Rubio's major obstacle in his quest for the nomination may be fellow Floridian Jeb Bush, the man rallying GOP elites. With the establishment behind the former Sunshine State governor and with his own family's connections, Bush has many wealthy donors already committed to him.

By comparison, Rubio has so far won the backing of George Seay, a Texas financier who supported Gov. Rick Perry in 2012, and Norman Braman, a car dealer billionaire and philanthropist. He was well received at a gathering of donors the Koch brothers put together and will likely win yet more support. But he's still David to Bush's Goliath.
His pitch is that he's the right messenger (an eloquent, young, Cuban-American who can appeal to a diverse array of voters) with the right message (an optimistic plan for American exceptionalism, born of his personal story) for the 21st century.

Rubio espouses conservative cultural and fiscal conservative values -- he's pro-life, pro-religious freedom and pro-Second Amendment. He opposes same-sex marriage and recreational marijuana use. He wants to limit the growth of federal spending via a balanced budget amendment and to restore George W. Bush's tax cuts. He favors helping small business through tax cuts, including capital gains, and promoting research and development in science and technology, including bringing the moribund space program back to life.

In his senatorial race, Rubio was the Tea Party candidate, and he probably can still expect substantial Tea Party support, even with several candidates competing for that backing.

Some pundits compare Rubio to Barack Obama's running against a party favorite. Virtually no one knew Obama, so running against Hillary Clinton was risible. She was so far ahead in the polls that his candidacy seemed quixotic. But despite Hillary's seeming popularity, many Democrats didn't want a Clinton dynasty. Obama knew it, and he was able to out-charisma Hillary for the nomination.

In most respects, there's no similarity between Rubio and Obama, but the comparison stands up on one point. Like Obama, Rubio is young and has a popular message, so with a few dozen stump speeches the polls could begin to swing. And average Republicans are leery of a Bush dynasty. Then again, this analogy discounts the several other candidates who have their own sizable followings -- something Obama did not face.

Rubio presents himself and his family as being winners because of American exceptionalism -- a word conservatives ache to hear again from their president. Unlike the current Oval Office occupant, Rubio exudes patriotism. His parents came from Cuba, escaping poverty and seeking opportunity, and they found it in America. We need a leader who can show us that this great nation will revive economically, will destroy ISIL and will begin to reverse its cultural decline. Maybe Rubio can do it.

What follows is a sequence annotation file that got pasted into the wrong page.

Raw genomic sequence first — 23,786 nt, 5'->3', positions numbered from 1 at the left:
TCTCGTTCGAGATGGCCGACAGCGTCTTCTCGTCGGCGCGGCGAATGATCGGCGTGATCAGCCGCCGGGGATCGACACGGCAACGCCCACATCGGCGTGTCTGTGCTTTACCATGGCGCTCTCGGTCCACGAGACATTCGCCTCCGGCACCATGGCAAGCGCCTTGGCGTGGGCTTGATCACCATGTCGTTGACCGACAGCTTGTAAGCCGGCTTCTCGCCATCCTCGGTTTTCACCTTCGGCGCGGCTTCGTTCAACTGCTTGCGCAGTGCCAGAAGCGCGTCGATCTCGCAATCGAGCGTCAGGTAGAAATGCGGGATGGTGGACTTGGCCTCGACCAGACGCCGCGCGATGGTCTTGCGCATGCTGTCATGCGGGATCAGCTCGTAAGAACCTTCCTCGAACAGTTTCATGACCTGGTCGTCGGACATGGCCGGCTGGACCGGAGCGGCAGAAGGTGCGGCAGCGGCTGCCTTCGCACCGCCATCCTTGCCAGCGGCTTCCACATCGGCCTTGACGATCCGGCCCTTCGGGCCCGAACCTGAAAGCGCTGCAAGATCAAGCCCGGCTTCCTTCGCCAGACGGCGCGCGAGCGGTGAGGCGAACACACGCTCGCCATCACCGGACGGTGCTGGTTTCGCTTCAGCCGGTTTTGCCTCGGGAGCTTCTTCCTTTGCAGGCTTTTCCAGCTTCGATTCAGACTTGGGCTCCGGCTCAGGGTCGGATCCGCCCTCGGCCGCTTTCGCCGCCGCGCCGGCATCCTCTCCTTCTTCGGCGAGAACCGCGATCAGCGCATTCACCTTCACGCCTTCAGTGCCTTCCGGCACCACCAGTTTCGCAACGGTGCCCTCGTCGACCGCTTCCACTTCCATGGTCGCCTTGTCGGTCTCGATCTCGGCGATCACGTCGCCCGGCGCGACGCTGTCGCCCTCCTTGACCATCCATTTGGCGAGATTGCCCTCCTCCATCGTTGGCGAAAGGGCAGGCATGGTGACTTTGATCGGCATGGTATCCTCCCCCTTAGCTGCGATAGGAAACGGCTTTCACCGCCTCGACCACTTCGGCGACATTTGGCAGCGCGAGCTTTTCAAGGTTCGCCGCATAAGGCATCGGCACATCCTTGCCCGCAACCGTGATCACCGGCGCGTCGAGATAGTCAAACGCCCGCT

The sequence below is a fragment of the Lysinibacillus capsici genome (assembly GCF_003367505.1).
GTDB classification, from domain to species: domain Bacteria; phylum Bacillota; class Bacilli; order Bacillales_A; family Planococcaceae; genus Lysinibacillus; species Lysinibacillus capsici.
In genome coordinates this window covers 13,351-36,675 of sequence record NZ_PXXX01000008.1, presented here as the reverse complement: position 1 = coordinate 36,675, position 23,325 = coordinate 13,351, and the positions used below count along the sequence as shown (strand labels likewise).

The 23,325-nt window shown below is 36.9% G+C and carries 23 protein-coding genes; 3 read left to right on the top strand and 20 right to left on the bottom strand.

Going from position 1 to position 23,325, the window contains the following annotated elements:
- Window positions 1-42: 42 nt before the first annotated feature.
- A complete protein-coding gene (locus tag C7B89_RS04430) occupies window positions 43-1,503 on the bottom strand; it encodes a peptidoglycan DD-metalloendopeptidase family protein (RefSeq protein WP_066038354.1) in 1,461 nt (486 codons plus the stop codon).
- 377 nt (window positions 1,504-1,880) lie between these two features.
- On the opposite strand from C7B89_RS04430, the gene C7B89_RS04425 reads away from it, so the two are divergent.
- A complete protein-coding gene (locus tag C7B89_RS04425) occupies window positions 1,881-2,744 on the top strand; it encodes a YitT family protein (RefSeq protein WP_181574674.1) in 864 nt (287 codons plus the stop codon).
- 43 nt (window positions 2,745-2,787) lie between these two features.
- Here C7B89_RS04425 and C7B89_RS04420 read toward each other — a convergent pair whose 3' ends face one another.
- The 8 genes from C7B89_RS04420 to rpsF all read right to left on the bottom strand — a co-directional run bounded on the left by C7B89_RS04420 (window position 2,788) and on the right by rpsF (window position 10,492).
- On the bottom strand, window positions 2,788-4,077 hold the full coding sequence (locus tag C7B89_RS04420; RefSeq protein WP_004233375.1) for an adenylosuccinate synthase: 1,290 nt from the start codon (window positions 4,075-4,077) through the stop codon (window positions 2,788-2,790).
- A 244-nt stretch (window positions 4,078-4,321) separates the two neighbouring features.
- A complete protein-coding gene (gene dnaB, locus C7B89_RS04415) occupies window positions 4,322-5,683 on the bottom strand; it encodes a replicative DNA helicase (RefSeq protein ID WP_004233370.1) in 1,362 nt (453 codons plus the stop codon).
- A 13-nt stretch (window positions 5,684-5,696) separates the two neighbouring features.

on: February 25, 2015, 10:34:56 AM 
Started by Crafty_Dog - Last post by Crafty_Dog
"A question arises whether all the powers of government, legislative, executive, and judicial, shall be left in this body? I think a people cannot be long free, nor ever happy, whose government is in one assembly." --John Adams, Thoughts On Government, 1776

 on: February 25, 2015, 10:26:56 AM 
Started by Crafty_Dog - Last post by Crafty_Dog

 on: February 25, 2015, 10:18:33 AM 
Started by Crafty_Dog - Last post by Crafty_Dog

On Feb. 21, Turkish military forces entered Syria to withdraw guards who had been posted at the tomb of Suleyman Shah, which Turkey considers to be its sovereign territory. The operation is Turkey’s first incursion into Syria since the civil war began, but it is not the beginning of an overt military intervention. In fact, it is the opposite. The mission was limited in scope, was temporary and did not involve combat. Instead, the operation was explicitly designed to eliminate a liability and keep Turkey from getting drawn into the broader Syrian conflict.

Turkey has long considered the tomb of Suleyman Shah to be its sovereign territory, even though it is located within the borders of Syria, a little under 30 kilometers (around 20 miles) south of the Turkish border in the Euphrates River Valley. An honor guard of around 40 Turkish troops monitored and protected the site, but as battle lines moved closer to the site, protecting the tomb became riskier. This security threat became even more acute when the Islamic State kicked off an offensive in the region that took territory from the Syrian Kurds and led to the siege of Kobani.